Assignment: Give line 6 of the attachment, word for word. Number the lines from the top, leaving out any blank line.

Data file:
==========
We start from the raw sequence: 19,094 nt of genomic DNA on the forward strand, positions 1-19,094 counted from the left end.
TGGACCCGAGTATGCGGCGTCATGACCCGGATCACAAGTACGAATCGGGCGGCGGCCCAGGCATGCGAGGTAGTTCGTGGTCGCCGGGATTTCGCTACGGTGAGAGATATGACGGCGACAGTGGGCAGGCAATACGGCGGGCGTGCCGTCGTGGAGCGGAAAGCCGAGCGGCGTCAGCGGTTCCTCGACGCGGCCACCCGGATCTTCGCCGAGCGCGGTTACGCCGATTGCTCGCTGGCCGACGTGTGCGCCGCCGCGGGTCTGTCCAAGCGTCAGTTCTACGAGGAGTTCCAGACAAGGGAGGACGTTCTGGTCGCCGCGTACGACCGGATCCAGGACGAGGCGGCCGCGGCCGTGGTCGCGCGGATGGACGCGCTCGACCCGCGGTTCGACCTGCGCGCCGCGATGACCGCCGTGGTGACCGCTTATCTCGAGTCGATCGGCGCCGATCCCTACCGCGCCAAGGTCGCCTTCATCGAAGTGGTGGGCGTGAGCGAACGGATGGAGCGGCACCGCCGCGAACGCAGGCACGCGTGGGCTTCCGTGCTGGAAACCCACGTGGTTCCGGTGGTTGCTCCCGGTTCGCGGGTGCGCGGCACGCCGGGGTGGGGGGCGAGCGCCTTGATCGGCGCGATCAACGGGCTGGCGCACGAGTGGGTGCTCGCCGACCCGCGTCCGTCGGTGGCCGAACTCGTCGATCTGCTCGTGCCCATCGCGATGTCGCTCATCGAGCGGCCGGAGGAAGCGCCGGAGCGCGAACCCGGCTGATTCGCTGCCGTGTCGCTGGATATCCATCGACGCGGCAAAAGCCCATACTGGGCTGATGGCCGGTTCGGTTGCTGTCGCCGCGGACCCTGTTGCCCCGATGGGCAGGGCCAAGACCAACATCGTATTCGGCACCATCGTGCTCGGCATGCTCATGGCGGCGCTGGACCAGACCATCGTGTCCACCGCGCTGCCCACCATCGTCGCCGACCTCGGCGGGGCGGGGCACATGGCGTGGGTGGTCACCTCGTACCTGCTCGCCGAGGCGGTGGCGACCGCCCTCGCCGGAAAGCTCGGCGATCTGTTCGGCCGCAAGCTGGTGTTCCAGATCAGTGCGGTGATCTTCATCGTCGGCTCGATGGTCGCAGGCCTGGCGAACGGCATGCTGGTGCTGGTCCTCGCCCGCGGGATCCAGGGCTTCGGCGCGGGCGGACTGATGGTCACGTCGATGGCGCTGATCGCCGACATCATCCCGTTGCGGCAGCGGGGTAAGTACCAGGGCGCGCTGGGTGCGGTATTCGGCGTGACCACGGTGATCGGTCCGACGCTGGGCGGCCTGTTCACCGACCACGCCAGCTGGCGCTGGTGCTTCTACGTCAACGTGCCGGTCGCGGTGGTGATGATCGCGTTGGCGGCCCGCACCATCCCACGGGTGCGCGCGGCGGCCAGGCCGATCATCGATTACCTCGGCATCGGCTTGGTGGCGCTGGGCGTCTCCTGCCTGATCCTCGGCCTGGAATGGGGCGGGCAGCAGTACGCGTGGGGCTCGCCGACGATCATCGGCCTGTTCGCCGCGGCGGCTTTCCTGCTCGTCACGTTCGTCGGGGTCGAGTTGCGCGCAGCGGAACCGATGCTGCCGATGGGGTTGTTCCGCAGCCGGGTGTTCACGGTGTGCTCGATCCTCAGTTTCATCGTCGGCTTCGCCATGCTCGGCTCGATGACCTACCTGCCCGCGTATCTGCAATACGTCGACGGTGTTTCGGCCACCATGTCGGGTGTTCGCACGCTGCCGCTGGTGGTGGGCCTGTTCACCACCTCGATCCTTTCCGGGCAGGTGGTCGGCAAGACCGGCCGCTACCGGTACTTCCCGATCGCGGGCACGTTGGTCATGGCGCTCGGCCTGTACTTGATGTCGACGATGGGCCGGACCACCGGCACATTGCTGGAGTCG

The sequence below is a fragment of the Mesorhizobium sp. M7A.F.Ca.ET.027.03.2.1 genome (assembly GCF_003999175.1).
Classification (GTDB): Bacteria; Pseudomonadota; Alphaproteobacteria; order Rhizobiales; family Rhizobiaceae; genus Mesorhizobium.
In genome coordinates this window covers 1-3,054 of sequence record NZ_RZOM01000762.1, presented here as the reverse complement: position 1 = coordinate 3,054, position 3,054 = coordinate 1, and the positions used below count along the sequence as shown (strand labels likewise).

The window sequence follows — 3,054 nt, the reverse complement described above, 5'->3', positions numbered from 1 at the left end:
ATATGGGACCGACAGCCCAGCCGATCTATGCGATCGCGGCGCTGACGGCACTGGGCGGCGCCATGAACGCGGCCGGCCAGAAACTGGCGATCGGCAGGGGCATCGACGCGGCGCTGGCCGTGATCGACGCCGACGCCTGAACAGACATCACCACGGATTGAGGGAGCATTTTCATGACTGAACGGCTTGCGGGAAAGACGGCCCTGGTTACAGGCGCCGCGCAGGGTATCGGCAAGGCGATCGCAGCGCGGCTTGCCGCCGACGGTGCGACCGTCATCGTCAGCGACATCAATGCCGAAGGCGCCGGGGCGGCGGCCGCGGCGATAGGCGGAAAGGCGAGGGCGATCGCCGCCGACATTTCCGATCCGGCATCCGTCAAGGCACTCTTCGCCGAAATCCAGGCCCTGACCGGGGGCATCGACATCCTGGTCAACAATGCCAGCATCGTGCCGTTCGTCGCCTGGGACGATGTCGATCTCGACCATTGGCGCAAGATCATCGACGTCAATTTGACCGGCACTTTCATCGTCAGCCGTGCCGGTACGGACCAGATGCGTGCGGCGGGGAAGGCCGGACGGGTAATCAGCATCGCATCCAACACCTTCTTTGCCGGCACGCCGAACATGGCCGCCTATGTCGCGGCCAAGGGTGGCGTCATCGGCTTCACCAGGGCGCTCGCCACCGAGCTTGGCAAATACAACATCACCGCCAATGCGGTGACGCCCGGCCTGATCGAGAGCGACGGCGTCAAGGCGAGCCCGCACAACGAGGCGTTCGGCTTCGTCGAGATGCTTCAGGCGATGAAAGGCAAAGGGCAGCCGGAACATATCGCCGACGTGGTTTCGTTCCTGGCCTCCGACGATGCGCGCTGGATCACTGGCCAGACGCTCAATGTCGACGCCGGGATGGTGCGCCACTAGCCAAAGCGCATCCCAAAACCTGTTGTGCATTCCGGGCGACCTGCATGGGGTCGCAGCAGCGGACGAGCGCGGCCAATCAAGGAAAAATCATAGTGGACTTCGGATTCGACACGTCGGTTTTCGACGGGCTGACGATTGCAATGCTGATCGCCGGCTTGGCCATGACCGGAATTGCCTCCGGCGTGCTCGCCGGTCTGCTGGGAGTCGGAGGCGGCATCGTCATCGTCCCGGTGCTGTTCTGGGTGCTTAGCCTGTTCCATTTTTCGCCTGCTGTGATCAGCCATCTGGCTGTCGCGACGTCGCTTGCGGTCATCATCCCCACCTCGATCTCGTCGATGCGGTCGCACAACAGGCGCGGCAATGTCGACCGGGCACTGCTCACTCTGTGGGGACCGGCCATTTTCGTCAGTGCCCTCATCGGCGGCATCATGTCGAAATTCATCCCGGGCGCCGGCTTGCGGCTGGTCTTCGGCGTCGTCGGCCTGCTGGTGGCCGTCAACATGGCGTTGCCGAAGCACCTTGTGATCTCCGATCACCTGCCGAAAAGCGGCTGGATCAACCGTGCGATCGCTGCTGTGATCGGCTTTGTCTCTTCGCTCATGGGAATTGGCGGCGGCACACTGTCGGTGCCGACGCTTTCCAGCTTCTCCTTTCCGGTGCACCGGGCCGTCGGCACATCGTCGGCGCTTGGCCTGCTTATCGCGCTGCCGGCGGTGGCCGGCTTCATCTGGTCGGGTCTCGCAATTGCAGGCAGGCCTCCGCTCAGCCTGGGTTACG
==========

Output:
The window sequence follows — 3,054 nt, the reverse complement described above, 5'->3', positions numbered from 1 at the left end: